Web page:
Three way calling service is defined as: A three way calling subscriber can add a third party to an existsing conversation. While the subscriber is conversing with another party, a third party can be added to the conversation by depressing his hookswitch for one-half a second. This puts the original party on hold, and the subscriber will hear a special dial tone (3 spurts of tone followed by regular dial tone). He can then dial the third party and hold a private conversation with the third party. To establish the three way connection the subscriber must again depress its hookswitch for one-half a second. If the third party did not answer or if the subscriber wants to drop a third party from the three way call, he simply depresses his hookswitch for one-half a second and the original parties are re-established (and the subscriber may again establish a three way call). To disconnect, the subscriber simply hangs up and all connections will be broken down.
These custom calling features required specialized trunk arrangements and complex program for the manipulation of the connection of parties in response to hookswitch flashing. Arrangements for connecting custom calling subscribers individually are shown in an article entitled "Custom Calling Services on No. 1 EAX" by J. D. McLean in the GTE Automatic Electric Technical Journal, July, 1976, Vol. 15-No. 3. This article shows basic configurations for the establishment of call waiting and three way calling custom features as independent calls. This article shows the special trunks and junctors which were developed for the implementation of these custom calling features. However, the article does not deal with the interconnection of these custom calling features to one another and the resulting complexity added by this arrangement.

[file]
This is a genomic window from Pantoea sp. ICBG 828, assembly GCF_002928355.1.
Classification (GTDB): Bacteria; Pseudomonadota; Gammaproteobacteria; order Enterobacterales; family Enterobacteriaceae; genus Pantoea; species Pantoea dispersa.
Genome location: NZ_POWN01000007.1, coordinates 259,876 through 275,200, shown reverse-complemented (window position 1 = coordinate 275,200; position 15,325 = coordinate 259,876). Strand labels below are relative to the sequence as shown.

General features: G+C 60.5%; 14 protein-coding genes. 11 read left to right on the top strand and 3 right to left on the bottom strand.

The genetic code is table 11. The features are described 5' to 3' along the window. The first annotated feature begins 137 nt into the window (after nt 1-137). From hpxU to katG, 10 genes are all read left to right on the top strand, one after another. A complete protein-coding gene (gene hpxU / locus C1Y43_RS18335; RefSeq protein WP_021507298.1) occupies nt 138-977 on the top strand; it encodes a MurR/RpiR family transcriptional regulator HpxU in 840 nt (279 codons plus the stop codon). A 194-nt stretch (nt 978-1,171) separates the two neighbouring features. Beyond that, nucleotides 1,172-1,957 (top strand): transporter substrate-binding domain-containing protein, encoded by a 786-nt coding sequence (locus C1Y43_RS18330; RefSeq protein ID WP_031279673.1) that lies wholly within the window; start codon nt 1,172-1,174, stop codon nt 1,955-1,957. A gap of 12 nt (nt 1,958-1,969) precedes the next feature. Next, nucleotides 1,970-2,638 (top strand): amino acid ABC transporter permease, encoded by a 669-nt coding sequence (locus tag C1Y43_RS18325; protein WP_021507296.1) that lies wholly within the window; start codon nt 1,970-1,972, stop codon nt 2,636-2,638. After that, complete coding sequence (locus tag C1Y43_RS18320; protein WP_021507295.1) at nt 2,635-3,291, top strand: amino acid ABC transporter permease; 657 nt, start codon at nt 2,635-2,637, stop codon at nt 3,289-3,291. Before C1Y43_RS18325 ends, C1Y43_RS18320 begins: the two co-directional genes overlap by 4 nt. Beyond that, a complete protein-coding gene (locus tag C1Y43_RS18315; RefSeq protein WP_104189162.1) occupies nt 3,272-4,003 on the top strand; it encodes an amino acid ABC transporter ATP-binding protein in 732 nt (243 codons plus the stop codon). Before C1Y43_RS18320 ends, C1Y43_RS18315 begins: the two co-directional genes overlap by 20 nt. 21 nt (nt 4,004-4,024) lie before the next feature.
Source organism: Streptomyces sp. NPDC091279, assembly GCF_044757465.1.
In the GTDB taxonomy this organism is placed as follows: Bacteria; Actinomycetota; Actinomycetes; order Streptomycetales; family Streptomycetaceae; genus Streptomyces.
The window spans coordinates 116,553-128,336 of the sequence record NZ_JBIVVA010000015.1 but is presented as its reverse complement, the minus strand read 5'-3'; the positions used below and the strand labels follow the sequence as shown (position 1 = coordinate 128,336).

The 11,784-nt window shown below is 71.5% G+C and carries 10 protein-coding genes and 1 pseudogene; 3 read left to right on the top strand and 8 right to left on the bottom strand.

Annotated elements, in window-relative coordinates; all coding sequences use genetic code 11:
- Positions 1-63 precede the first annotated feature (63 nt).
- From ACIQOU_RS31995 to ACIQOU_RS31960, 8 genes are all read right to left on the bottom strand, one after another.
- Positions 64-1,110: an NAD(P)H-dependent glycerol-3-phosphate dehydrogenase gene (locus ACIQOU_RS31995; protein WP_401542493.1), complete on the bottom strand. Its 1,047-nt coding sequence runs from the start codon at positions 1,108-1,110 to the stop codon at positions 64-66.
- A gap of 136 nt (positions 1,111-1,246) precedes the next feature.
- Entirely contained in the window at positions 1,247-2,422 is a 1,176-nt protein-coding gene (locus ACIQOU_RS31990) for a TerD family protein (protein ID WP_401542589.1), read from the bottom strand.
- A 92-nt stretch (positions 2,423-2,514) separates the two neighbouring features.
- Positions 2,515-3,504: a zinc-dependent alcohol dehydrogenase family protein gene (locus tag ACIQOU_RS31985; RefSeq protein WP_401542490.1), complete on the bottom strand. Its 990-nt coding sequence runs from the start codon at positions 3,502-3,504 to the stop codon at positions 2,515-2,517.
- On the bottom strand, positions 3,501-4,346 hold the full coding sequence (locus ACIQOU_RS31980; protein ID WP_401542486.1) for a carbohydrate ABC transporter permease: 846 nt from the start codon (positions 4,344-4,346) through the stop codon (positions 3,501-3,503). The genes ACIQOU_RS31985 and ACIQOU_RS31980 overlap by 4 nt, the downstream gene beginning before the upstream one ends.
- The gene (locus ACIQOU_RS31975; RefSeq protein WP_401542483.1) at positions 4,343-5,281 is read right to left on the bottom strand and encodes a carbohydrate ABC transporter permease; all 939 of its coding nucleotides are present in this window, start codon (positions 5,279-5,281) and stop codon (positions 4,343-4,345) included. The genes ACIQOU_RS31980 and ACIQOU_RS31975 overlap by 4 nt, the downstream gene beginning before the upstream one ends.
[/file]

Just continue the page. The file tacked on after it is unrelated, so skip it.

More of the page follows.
One manner in which to handle the problem of interacting custom calls is to prevent subscribers from calling other subscribers who have active custom calling features. This is not a suitable solution since certain subscribers would be unable to reach whomever they chose to call. Another solution is to provide complex trunks or to increase the logic of the controlling program to accommodate all the interactions of two interacting custom calls. However this situation results in expensive trunk arrangements which are undesirable since they increase the cost of the custom calling feature to the subscriber.
The above mentioned problems are further compounded when both of the interacting custom calls are made from the same switching office. This situation means that one switching office must control the operation of multiple custom calls, making the interacting decisions very complex.